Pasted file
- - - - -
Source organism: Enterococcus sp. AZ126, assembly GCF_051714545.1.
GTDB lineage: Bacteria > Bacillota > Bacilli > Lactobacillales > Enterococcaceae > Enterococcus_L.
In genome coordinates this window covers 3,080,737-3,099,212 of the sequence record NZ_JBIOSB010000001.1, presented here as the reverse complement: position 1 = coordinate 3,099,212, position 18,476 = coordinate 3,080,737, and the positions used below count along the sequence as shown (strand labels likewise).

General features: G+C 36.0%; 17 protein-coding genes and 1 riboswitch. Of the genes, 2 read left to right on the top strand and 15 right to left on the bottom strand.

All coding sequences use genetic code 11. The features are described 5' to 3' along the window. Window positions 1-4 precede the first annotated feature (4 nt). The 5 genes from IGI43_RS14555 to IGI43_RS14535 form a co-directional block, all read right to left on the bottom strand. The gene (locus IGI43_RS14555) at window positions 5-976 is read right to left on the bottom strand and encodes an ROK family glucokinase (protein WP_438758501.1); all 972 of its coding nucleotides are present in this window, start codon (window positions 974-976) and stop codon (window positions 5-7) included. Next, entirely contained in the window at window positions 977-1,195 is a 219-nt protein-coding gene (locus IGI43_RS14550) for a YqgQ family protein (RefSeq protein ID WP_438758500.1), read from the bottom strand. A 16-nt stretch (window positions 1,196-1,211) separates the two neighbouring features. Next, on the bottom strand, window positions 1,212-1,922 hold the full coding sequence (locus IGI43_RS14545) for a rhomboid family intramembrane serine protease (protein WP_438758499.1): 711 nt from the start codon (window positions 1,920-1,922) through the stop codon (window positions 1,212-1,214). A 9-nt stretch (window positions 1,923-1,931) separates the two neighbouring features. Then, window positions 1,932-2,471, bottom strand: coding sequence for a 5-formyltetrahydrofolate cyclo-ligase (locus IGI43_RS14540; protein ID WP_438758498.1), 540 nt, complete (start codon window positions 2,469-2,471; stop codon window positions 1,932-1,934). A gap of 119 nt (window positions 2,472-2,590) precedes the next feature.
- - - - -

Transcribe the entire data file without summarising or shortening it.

Source organism: Enterococcus sp. AZ126, assembly GCF_051714545.1.
GTDB lineage: Bacteria > Bacillota > Bacilli > Lactobacillales > Enterococcaceae > Enterococcus_L.
In genome coordinates this window covers 3,080,737-3,099,212 of the sequence record NZ_JBIOSB010000001.1, presented here as the reverse complement: position 1 = coordinate 3,099,212, position 18,476 = coordinate 3,080,737, and the positions used below count along the sequence as shown (strand labels likewise).

General features: G+C 36.0%; 17 protein-coding genes and 1 riboswitch. Of the genes, 2 read left to right on the top strand and 15 right to left on the bottom strand.

All coding sequences use genetic code 11. The features are described 5' to 3' along the window. Window positions 1-4 precede the first annotated feature (4 nt). The 5 genes from IGI43_RS14555 to IGI43_RS14535 form a co-directional block, all read right to left on the bottom strand. The gene (locus IGI43_RS14555) at window positions 5-976 is read right to left on the bottom strand and encodes an ROK family glucokinase (protein WP_438758501.1); all 972 of its coding nucleotides are present in this window, start codon (window positions 974-976) and stop codon (window positions 5-7) included. Next, entirely contained in the window at window positions 977-1,195 is a 219-nt protein-coding gene (locus IGI43_RS14550) for a YqgQ family protein (RefSeq protein ID WP_438758500.1), read from the bottom strand. A 16-nt stretch (window positions 1,196-1,211) separates the two neighbouring features. Next, on the bottom strand, window positions 1,212-1,922 hold the full coding sequence (locus IGI43_RS14545) for a rhomboid family intramembrane serine protease (protein WP_438758499.1): 711 nt from the start codon (window positions 1,920-1,922) through the stop codon (window positions 1,212-1,214). A 9-nt stretch (window positions 1,923-1,931) separates the two neighbouring features. Then, window positions 1,932-2,471, bottom strand: coding sequence for a 5-formyltetrahydrofolate cyclo-ligase (locus IGI43_RS14540; protein ID WP_438758498.1), 540 nt, complete (start codon window positions 2,469-2,471; stop codon window positions 1,932-1,934). A gap of 119 nt (window positions 2,472-2,590) precedes the next feature.